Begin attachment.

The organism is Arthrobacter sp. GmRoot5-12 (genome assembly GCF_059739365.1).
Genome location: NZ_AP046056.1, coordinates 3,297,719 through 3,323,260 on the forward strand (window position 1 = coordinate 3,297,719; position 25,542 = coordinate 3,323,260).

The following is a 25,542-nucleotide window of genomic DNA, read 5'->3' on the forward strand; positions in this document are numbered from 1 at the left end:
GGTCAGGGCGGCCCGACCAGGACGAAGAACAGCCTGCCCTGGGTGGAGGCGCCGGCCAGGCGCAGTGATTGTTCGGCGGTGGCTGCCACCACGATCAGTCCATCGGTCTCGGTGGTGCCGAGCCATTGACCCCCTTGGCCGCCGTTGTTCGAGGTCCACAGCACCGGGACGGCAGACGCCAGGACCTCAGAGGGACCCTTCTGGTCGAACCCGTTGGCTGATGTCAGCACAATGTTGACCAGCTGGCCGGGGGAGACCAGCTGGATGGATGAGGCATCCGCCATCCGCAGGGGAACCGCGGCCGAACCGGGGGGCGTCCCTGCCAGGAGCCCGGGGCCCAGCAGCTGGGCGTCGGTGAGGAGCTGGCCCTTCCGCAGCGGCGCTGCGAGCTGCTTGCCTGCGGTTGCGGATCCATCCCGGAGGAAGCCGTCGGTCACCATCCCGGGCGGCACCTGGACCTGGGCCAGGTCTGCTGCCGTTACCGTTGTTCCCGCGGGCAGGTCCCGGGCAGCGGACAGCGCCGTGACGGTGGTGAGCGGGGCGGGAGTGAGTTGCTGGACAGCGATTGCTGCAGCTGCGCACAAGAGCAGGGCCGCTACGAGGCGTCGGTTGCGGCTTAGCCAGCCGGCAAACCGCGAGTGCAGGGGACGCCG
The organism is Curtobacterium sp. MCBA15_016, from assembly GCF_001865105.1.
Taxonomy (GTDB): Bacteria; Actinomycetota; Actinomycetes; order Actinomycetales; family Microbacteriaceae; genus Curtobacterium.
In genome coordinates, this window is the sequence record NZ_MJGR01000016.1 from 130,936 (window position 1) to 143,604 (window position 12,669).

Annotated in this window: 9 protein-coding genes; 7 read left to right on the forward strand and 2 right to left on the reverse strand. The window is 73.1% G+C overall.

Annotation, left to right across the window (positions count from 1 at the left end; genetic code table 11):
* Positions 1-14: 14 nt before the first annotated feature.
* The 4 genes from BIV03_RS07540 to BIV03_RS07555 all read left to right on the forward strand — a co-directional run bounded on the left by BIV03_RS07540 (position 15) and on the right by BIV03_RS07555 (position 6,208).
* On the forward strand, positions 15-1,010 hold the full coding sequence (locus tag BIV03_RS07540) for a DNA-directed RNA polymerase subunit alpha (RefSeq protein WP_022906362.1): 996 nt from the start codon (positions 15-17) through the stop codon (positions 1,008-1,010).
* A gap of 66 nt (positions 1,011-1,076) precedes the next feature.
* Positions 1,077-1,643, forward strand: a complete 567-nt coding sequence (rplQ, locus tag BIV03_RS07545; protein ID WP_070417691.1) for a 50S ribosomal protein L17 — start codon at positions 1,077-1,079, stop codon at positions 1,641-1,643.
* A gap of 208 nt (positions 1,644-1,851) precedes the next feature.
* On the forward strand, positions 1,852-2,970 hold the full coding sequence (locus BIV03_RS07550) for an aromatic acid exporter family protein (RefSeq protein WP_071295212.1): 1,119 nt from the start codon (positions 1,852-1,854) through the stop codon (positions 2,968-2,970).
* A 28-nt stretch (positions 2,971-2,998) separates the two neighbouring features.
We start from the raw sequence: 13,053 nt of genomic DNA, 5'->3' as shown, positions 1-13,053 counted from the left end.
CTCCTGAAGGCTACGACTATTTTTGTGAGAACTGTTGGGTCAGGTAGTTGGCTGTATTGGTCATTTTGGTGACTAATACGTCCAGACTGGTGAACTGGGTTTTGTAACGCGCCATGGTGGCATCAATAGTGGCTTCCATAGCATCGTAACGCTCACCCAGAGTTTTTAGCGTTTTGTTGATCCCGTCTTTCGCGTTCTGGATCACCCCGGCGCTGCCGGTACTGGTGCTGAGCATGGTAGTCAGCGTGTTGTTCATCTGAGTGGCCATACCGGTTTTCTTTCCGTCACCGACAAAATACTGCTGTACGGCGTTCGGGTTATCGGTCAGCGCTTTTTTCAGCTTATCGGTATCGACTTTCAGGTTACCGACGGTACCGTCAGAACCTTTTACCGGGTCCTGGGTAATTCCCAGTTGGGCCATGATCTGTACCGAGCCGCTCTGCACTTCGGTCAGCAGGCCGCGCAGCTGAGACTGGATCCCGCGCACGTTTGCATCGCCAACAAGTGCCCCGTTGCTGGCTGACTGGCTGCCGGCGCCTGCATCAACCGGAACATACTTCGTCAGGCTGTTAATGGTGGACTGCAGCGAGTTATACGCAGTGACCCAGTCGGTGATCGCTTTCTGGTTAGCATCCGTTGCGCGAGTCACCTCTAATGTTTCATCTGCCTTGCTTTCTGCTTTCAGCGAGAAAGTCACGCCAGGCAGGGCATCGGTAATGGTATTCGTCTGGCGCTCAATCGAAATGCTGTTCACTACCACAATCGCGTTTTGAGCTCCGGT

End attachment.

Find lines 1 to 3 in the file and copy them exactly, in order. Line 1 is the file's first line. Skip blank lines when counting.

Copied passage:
The organism is Arthrobacter sp. GmRoot5-12 (genome assembly GCF_059739365.1).
Genome location: NZ_AP046056.1, coordinates 3,297,719 through 3,323,260 on the forward strand (window position 1 = coordinate 3,297,719; position 25,542 = coordinate 3,323,260).

The following is a 25,542-nucleotide window of genomic DNA, read 5'->3' on the forward strand; positions in this document are numbered from 1 at the left end: